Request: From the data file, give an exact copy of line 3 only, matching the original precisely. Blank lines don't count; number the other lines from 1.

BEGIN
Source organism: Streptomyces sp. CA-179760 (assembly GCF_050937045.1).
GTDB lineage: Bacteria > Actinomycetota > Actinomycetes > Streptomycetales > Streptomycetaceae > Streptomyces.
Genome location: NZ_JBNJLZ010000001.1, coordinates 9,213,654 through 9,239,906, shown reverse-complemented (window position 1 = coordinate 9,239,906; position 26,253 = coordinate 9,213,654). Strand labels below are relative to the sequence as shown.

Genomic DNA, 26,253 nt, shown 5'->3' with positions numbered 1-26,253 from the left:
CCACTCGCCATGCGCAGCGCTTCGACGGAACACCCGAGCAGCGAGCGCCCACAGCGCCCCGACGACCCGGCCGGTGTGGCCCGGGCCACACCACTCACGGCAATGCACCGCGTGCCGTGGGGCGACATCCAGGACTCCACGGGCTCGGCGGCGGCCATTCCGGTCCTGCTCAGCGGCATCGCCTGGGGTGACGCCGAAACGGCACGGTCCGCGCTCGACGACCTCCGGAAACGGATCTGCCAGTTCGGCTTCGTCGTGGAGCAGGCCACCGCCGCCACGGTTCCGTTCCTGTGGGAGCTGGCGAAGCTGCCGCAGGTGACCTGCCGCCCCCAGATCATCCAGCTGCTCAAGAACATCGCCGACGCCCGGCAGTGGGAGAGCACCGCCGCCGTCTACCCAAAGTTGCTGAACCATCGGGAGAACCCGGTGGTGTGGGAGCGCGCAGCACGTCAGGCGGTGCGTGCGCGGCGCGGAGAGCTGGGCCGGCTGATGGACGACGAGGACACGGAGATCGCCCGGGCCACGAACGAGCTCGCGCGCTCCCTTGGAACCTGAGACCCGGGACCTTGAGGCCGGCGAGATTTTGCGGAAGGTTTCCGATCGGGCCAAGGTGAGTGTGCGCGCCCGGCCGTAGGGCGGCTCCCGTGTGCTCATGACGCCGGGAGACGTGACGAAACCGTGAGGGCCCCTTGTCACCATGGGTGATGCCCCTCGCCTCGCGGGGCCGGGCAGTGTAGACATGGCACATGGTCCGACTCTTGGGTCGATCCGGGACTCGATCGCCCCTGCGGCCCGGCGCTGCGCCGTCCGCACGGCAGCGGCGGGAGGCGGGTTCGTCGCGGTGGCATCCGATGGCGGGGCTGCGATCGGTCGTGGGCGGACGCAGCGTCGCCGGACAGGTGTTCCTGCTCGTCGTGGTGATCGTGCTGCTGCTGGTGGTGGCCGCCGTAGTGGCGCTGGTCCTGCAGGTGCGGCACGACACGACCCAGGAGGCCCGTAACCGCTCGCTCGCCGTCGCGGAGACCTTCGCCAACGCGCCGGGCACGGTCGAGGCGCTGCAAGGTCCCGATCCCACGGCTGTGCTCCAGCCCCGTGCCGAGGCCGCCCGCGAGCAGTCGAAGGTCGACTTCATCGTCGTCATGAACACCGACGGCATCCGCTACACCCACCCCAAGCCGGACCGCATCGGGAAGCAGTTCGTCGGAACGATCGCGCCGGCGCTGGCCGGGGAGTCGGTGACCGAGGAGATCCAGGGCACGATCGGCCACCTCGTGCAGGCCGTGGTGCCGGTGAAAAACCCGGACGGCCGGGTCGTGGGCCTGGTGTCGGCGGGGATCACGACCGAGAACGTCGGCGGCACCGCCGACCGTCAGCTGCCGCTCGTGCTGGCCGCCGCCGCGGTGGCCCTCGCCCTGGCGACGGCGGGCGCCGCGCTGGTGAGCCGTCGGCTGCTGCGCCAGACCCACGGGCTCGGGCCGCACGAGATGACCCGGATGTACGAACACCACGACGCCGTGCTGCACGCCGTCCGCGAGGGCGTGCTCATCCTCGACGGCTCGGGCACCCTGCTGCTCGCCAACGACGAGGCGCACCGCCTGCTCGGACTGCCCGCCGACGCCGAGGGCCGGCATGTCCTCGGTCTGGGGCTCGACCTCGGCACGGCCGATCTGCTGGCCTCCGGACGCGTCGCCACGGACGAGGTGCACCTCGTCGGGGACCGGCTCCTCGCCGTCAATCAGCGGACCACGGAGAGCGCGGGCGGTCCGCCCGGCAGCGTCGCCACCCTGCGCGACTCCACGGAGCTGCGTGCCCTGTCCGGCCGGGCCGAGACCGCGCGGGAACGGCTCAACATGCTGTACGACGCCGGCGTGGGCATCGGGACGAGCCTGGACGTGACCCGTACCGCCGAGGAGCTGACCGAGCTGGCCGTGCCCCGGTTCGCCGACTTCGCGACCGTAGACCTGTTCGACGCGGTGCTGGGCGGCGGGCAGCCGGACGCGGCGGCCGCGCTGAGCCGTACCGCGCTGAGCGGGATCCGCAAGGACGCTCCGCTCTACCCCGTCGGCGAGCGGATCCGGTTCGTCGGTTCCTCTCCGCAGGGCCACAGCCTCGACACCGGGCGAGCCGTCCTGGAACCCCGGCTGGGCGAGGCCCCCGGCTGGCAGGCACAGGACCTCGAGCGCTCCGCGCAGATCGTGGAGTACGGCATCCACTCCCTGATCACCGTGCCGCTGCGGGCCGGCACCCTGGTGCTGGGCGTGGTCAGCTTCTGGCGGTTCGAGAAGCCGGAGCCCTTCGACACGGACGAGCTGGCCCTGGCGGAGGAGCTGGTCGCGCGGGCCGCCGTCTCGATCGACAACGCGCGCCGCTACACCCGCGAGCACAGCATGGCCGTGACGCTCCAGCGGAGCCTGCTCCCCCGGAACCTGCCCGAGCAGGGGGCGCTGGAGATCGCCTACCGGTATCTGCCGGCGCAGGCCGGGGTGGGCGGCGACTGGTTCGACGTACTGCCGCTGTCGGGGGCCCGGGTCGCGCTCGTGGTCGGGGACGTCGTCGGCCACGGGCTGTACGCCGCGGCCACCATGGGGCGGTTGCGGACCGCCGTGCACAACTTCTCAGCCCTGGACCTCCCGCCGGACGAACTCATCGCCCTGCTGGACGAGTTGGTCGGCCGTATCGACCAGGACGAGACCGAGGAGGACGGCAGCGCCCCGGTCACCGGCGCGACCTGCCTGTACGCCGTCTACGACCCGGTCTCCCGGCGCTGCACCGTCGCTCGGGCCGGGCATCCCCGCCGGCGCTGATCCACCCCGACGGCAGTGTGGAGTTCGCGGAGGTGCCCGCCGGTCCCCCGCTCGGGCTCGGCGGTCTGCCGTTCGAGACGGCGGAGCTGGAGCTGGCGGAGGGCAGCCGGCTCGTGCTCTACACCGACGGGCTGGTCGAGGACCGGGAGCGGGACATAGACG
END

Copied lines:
Genome location: NZ_JBNJLZ010000001.1, coordinates 9,213,654 through 9,239,906, shown reverse-complemented (window position 1 = coordinate 9,239,906; position 26,253 = coordinate 9,213,654). Strand labels below are relative to the sequence as shown.